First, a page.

A couple of weeks ago Monday Moments featured a track by Talk Talk and I wrote how they had transformed from clinging onto the new romantic coat tails to soundscapes and experimental music that stretched the definition of song to its limit. Lot's of bands change style but Talk Talk felt much more like a gradual evolution with each lp moving slightly further away from the pop structure towards something much more challenging




The first track is the almost break through single from the first lp "The Party's Over" and even in these early days the tone was downbeat and you just knew you weren't going to see them in a video filmed on a yacht








The second track come 9 yrs later from the final lp "Laughing Stock" and is about as different from the first on as you can get. Over 9 minutes of music that puts mood above melody







I have time for both but in between the 2 extremes they made one timeless classic lp "The Colour of Spring" which is one of the best produced lps I've heard.




You can buy Talk Talk's lps here , avoid the countless compilations which almost match the record companies stripping of the Smiths carcass and go for the main releases


Thursday, 17 June 2010

A Year in Books 2010 - The Girl Who Kicked the Hornets Nest



"The Girl Who Kicked the Hornet's Nest" is the third part of Stieg Larsson's Millennium trilogy. It is a well worn phrase but this really has been a publishing sensation with the Swede's book selling all over the world.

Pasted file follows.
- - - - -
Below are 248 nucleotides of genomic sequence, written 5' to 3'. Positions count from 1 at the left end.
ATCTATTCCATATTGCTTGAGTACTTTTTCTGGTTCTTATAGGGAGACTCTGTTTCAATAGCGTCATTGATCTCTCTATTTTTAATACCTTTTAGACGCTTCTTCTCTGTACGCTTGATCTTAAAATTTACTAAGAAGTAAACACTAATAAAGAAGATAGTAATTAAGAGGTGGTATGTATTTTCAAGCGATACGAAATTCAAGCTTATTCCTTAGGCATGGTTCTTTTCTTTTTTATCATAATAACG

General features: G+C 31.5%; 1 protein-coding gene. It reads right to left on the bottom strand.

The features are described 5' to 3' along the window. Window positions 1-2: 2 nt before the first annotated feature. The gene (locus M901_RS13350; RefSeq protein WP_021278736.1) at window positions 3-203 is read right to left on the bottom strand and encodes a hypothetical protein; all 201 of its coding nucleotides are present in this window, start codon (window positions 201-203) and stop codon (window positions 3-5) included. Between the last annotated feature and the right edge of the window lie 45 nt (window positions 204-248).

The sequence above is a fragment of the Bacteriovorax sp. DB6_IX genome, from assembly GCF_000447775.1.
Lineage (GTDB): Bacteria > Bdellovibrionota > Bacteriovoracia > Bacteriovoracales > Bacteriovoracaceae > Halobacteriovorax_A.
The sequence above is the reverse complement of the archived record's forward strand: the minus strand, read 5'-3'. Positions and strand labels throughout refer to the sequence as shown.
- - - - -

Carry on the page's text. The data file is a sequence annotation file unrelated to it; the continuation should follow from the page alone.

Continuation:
You are probably all aware of the back story. Stieg Larsson was a well respected journalist in Sweden who specialised in racist and right wing extremist exposures. He delivered the manuscript of all 3 books at once to his publisher who didn't' even know he was working on a piece of fiction. He died of natural causes soon after submitting the manuscript and didn't live to see any of it published. As a result the manuscript was published as it stood without the usual editing process and writing of subsequent drafts.
I read the first book "Girl with the Dragon Tattoo" when it first came out and got immediately sucked into the lives of the 2 main characters, the out of shape, womanising, crusading journalist Blonkvist and in Salander , the most astounding and compelling female lead in modern fiction. That book is unlike the first 2 in that ,although setting the seen for what was to follow ,it can be read as a stand alone story.
"Girl who Kicked the Hornets Nest" starts about 30 mins after the shocking edge of the seat ending of the second book "The Girl who Played with Fire". The consequences of Salander's actions in the second book result in the the drawing of sides. One side, lead by Blomkvist, try to ensure Salander remains free and cleared of all accused crimes and the other ,lead by a small, secret cabal at the heart of the Swedish intelligence agency who, in protecting their inters ts and hiding their actions, want to see Salander committed to an institution with the key thrown away.
The actions kicks off straight away and never lets up, all leading to a dramatic court case where all the various threads are pulled together in an immensely satisfying end.
The whole trilogy is fantastic and the end novel doesn't let the other two down. As ever the characters are well drawn and even the minor ones manage to hold their own against Salander who could have drowned them all out.
What I really like about the series is the familiarity of the thriller style combined with a unfamiliar setting and an almost a crash course in Swedish modern history (it made me want to read more on Olaf Palme who all I knew about was that he was assassinated and has a Jazz Butcher song named after him)
The only slight flaw is that everything builds to the trial which is so well written that when it finishes , well what comes next although needed to tie up loose ends seems bolted on and feels more of a throw back to the second novel and as a result a bit out of sync with the third one.
Very rarely do things match the hype but if you have been resisting fearing all the publicity is a bit DaVinci Code, then give in now and get all three books.